It was perfectly reasonable for the Department of Defense to be concerned that these represented some kind of advanced Soviet technology, and so the Air Force launched Project Sign and Project Grudge in 1947 and 1948, respectively, to study UFO sightings among its soldiers. The longest such investigation, Project Blue Book, ran from 1952 to 1969 and ended with the public release of the Condon Report, which concluded that the study of UFOs was unlikely to yield much of interest.
Each of these documents has stated that the vast majority of these sightings can be traced back to some common object—a bird, plane, or planet, Dorsch says. But a certain slim percentage of encounters have always remained unidentified, and the military has vowed to keep investigating them. True believers hold up these unknowns as potential evidence of visitors from somewhere else.
“The chances of this technology being Russian or Chinese is infinitesimally small,” says Semivan, speaking about the objects captured in the Navy videos released in recent years. “These things have been flying around since the ’40s, and the Russians would have won the Cold War if they had this technology back then.”
The way he and DeLonge see it, there are really only three options that can account for what people have been spotting over the years: the extraterrestrial, the interdimensional, and the ultra-terrestrial, meaning members of a lost human civilization here on Earth, à la Atlantis.
“Either there’s a group so much more advanced that we never knew they were here,” DeLonge says, “or they’re popping in and out of what we can perceive, and using machinery to do that.”
But before rushing off into such flights of fancy, it might be good to consider that another group of sky watchers, astronomers, rarely report seeing unidentified aerial phenomena. “No one would be happier than astronomers if UFOs turned out to be alien spacecraft,” says Andrew Fraknoi, a retired astronomer and member of the Committee for Skeptical Inquiry (CSI), which promotes critical investigation of extraordinary claims. “Imagine getting to talk about astronomy with creatures that traveled through the stars.”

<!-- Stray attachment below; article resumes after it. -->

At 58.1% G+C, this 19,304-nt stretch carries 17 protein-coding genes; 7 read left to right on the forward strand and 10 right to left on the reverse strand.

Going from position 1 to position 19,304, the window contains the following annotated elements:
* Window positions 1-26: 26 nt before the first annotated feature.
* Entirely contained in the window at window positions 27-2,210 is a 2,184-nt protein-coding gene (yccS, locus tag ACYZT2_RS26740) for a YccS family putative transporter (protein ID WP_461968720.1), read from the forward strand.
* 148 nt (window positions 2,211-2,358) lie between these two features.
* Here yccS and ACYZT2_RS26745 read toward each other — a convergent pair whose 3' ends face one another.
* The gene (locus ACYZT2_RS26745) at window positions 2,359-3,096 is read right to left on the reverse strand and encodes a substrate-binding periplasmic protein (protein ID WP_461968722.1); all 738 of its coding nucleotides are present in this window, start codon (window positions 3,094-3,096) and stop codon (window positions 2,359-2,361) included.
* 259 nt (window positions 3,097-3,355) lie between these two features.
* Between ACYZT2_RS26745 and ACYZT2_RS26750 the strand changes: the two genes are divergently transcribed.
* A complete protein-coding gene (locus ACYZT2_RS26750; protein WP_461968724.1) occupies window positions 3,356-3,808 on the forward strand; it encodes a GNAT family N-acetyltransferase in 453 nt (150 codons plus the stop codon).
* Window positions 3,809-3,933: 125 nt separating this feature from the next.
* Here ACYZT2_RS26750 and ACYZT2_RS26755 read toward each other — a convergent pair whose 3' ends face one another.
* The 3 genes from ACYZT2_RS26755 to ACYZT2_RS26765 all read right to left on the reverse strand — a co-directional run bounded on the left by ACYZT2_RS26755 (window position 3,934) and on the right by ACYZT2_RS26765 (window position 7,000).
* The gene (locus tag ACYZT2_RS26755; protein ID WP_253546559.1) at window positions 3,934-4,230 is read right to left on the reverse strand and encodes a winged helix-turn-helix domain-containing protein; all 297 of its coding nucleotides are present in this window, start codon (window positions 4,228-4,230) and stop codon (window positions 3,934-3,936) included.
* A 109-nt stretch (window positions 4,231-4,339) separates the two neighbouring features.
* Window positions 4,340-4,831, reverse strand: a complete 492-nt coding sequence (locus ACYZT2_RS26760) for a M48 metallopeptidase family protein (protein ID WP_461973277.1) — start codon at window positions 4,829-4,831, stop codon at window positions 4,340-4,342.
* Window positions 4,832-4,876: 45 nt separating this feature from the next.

When giving public talks, Fraknoi likes to play with his audience by telling them he believes in UFOs. “I believe there are objects out there the average person can’t identify,” he clarifies. “The issue is: Can we make a UFO into an IFO, an identified flying object?”
In his opinion, it’s quite possible that extraterrestrial beings exist, perhaps even intelligent ones. Plenty of researchers hope to use probes to investigate potentially habitable places in our solar system like Mars or Jupiter’s moon Europa, or catch a whiff of a strange gas on a distant planet that might indicate it is a living world, as in the recent controversial paper about the possibility of phosphine on Venus.
As a member of the Board of Trustees of the Search for Extraterrestrial Intelligence (SETI) Institute, Fraknoi also thinks our observatories may one day accidentally eavesdrop on an alien transmission. But each of these scenarios is a far cry from the idea that we are being visited by little green individuals.
The current craze over UFOs is in many ways traceable back to To the Stars. In 2017 the group, along with The New York Times, released the mysterious US Navy videos that purported to capture freaky aerial objects, helping to prompt official confirmation from the US military that these videos were real. While a number of people have attempted to debunk such footage, other high-profile publications, including The New Yorker, subsequently published credulous alien articles, leading members of Congress to include in their December 2020 omnibus spending and coronavirus-relief legislation a provision ordering the Defense Department to deliver a UFO report within six months.